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The Story of the First Moles
from The Book of Nature Myths
by Florence Holbrook
A rich man and a poor man once owned a field together. The rich man owned
the northern half, and the poor man owned the southern half. Each man sowed
his ground with seed. The warm days came, the gentle rain fell, and the
seed in the poor man's half of the field sprang up and put forth leaves.
The seed in the rich man's half all died in the ground.
The rich man was selfish and wicked. He said, "The southern half of the field is mine," but the poor man replied, "No, the southern half is mine, for that is where I sowed my seed."
The rich man had a son who was as wicked as himself. This boy whispered, "Father, tell him to come in the morning. I know how we can keep the land." So the rich man said, "Come in the morning, and we shall soon see whose land this is."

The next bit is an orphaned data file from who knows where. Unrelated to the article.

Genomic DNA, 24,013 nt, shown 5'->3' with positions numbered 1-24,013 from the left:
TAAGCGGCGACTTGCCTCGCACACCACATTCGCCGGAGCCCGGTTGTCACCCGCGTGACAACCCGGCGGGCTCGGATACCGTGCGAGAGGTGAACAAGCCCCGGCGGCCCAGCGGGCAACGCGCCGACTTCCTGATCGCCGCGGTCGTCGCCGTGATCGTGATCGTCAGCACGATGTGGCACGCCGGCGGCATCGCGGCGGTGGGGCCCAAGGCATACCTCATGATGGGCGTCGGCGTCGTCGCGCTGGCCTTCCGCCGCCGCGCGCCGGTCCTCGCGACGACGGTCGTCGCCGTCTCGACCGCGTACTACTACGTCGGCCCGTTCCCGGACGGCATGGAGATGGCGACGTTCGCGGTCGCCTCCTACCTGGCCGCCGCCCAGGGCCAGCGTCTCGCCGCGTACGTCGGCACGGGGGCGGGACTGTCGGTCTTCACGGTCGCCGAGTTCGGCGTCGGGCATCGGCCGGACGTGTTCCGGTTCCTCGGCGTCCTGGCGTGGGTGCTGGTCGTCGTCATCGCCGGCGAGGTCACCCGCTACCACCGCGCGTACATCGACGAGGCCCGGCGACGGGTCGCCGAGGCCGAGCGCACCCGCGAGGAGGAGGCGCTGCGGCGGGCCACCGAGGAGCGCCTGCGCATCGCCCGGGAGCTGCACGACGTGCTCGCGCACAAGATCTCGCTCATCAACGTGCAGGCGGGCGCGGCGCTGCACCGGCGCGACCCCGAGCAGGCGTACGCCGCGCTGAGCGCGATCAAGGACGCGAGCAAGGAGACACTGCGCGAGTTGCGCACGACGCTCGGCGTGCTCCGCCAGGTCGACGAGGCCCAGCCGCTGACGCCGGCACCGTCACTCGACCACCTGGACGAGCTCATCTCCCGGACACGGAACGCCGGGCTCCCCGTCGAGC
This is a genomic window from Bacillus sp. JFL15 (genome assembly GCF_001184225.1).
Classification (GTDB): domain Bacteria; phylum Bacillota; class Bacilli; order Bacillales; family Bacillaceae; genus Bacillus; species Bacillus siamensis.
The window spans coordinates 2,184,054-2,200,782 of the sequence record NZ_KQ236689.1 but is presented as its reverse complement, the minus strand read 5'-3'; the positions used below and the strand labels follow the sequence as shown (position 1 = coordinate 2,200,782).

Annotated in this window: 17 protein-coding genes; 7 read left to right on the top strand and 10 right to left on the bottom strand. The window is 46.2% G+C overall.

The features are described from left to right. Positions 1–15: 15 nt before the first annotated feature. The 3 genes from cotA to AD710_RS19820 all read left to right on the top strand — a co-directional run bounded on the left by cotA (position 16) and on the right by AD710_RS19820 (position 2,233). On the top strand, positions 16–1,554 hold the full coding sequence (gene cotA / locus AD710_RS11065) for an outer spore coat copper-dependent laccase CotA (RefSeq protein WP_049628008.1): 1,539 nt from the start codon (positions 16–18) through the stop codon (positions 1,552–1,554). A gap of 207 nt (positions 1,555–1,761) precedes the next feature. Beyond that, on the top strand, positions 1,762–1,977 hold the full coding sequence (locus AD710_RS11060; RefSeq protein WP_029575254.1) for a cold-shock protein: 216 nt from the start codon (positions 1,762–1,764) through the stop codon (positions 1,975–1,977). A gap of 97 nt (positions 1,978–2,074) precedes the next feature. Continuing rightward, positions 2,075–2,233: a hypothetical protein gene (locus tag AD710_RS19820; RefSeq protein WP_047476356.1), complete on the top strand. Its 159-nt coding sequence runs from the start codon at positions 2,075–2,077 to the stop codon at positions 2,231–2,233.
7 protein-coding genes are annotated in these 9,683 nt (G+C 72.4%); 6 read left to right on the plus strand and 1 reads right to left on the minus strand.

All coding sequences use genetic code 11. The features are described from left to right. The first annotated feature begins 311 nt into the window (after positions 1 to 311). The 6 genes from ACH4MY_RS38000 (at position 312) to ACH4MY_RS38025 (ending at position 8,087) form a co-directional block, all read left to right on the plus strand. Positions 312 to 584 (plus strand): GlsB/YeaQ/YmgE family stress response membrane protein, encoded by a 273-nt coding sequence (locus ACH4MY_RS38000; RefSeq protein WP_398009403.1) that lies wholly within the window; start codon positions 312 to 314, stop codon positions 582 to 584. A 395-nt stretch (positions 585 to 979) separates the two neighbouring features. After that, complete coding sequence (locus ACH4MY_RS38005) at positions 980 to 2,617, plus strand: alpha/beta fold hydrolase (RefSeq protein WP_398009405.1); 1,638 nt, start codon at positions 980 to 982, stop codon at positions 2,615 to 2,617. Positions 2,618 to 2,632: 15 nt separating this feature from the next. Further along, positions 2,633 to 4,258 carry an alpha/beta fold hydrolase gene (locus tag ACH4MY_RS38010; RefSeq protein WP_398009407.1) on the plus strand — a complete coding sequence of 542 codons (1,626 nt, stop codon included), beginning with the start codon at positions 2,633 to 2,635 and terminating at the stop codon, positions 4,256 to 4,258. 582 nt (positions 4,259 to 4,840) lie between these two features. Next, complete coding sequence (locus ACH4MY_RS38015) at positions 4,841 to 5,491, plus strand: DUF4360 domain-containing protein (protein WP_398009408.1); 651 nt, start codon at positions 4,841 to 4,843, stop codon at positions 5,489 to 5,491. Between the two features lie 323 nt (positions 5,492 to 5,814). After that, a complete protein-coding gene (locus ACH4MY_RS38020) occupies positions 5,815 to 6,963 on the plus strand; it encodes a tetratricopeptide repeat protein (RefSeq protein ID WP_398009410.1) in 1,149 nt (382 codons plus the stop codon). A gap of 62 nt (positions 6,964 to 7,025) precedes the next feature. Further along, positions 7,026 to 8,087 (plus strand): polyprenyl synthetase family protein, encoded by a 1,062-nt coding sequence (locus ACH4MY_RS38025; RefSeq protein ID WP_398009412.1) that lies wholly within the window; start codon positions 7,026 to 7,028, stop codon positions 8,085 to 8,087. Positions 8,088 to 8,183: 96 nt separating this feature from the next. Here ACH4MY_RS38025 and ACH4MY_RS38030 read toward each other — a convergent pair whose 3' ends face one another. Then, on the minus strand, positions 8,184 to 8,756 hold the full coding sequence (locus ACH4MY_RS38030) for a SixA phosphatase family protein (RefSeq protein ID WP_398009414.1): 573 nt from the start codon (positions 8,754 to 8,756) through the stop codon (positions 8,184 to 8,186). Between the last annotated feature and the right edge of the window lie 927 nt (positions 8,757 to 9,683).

At night the rich man and his son pulled up some bushes that grew beside the field, and the son hid in the hole where their roots had been.
Morning came, and many people went to the field with the rich man. The poor man was sorrowful, for he feared that he would lose his ground.
"Now we shall see," said the rich man boastfully, and he called aloud, "Whose ground is this?"
"This is the ground of the rich man," answered a voice from the hole.
"How shall I ever get food for my children!" cried the poor man.
Then another voice was heard. It was that of the spirit of the fields, and it said, "The southern half of the field is the poor man's, and the northern half shall be his too."
The rich man would have run away, but the voice called, "Wait. Look where the bushes once stood. The boy in the hole and his wicked father shall hide in the darkness as long as they live, and never again shall they see the light of the sun."
This is the story of the first moles, and this is why the mole never comes to the light of day.